mcj804: The engine puts out 9.5 bhp, not 13. The 13 lbs cited in the story is the amount of boost from the supercharger. The article doesn't give the weight of the engine, so we can't compute the engine's power to weight ratio. The correct way to evaluate the power output is to say that its specific output is 1.56 bhp/cu.in. This is pretty good. Two of the highest output American V8 engines are those in the 2013 Ford Shelby GT500 (1.86 bhp/cu.in.) and the 2013 Corvetter ZR1 (1.69 bhp/cu.in.). The V6 in the 2012 Honda Accord EX-L is rated at 1.28 bhp/cu.in.
I, too, am impressed. The challenges must have been incredible! It goes to show that things aren't always to simple as they might first appear. Just like when they were scaling down IC manufacturing, the smaller lines created all sorts of optical and delivery problems.
Too bad I didn't get to see it. I am always impressed by someone who does a really good job! Kudos to you and your team!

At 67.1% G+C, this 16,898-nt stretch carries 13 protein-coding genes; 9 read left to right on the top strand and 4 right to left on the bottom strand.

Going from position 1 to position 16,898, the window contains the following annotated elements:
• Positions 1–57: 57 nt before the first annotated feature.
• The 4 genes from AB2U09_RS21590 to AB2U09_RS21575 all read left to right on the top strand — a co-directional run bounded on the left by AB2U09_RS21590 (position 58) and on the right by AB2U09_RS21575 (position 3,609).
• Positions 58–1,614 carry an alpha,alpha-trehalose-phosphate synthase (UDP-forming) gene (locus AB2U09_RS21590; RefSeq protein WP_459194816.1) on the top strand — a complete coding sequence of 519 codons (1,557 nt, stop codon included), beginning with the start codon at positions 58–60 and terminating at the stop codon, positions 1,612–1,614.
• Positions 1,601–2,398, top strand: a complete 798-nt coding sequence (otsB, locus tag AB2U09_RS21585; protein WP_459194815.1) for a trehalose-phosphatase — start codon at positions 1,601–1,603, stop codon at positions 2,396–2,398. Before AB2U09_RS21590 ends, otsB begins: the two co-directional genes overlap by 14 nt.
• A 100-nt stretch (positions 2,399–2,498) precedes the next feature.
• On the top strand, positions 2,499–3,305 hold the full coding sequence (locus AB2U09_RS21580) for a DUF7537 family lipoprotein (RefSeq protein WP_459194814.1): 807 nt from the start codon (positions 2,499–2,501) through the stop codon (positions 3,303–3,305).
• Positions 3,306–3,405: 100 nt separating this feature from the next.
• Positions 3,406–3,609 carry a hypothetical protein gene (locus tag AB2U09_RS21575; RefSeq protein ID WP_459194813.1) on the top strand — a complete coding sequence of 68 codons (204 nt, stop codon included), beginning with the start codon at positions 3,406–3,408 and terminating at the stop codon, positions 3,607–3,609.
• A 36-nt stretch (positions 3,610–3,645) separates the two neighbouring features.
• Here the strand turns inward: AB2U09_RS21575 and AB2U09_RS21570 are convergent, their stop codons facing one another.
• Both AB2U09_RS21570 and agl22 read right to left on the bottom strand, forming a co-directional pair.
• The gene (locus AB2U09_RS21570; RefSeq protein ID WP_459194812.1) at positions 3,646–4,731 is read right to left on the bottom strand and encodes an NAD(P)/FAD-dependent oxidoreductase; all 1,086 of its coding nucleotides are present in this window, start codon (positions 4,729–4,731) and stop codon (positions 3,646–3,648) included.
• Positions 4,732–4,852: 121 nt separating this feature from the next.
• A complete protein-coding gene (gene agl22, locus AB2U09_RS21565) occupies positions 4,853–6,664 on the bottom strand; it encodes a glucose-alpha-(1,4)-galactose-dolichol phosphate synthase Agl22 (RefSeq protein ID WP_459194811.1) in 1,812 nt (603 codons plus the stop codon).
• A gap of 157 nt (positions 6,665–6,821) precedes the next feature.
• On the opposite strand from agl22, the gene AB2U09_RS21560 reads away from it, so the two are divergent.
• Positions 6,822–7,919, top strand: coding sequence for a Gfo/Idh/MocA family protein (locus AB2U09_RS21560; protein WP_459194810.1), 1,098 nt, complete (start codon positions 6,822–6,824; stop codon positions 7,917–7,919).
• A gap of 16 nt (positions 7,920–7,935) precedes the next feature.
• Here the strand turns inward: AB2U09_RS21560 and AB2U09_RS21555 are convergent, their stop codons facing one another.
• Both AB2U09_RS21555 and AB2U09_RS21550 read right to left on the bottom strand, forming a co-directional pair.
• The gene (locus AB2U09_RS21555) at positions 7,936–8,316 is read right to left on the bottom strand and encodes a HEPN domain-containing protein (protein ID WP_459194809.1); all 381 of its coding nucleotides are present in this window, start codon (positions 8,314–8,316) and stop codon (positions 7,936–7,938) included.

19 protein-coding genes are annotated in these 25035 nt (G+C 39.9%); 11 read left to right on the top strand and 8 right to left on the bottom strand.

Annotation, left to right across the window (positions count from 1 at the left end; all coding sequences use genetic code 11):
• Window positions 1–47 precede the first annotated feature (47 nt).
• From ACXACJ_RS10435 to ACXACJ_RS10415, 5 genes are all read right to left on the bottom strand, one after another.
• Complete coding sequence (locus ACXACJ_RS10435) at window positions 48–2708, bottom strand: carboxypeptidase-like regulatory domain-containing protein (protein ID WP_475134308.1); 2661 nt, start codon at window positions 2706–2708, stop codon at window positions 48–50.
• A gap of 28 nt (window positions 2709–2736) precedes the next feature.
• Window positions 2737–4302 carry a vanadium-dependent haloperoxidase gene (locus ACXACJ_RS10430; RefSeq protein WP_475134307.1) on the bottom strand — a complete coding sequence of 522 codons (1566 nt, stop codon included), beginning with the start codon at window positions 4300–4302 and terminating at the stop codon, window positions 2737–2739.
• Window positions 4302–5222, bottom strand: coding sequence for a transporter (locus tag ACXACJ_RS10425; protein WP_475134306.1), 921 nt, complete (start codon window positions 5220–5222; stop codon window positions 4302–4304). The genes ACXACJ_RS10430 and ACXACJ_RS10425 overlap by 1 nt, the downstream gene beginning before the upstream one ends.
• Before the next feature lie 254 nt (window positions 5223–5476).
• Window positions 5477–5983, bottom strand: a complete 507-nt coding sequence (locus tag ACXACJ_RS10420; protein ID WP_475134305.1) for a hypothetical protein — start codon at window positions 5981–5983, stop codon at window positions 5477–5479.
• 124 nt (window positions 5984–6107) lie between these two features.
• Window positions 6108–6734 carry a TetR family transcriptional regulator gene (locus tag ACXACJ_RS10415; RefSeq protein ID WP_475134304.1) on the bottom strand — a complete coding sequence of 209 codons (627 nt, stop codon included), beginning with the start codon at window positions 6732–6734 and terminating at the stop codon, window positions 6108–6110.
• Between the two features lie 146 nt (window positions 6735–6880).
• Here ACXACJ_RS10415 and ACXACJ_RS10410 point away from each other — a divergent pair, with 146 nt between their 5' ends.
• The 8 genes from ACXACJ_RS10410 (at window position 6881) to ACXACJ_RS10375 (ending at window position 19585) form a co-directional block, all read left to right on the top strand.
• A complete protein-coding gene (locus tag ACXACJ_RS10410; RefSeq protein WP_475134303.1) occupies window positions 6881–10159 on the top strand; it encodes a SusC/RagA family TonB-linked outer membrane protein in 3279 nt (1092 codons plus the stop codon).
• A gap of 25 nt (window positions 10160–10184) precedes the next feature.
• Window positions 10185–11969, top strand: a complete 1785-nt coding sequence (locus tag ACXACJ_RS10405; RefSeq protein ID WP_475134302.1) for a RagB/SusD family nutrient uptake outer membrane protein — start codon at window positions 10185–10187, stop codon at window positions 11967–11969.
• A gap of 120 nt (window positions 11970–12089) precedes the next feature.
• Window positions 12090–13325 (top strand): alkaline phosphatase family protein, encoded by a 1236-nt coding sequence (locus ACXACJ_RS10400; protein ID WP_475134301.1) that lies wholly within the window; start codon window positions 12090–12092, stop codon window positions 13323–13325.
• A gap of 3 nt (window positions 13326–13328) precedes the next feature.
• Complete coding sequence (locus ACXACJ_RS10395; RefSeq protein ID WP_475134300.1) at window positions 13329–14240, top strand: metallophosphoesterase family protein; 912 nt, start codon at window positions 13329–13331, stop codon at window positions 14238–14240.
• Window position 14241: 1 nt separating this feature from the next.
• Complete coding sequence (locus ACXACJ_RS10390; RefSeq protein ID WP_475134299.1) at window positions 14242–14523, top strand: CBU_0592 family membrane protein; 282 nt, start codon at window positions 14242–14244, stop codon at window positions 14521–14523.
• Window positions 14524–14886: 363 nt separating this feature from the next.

It is quite an accomplishment and praiseworthy indeed. However, developing 13hp is a far cry more down-sized than the 1/4 size scale of the engine. One would expect a great deal more than 130hp from a full-sized super-charged V8. It appears that the power-to weight ratio doesn't scale very well.
Kudos for overcoming the difficulties and achieving this amazing engine.
I have to agree with the general tone of most responses that this is an amazing engineering achievement. A supercharged V-8 is already loaded with engineering innovation. To shrink that down to 1/4 size, I'm sure Mr. Conley had to solve more problems than just this oil retention issue. With national mandates to improve passenger car mpg, this development may not seem quite so out of the mainstream a few years from now.
Although plastics make up only about 11% of all US municipal solid waste, many are actually more energy-dense than coal. Converting these non-recycled plastics into energy with existing technologies could reduce US coal consumption, as well as boost domestic energy reserves, says a new study.
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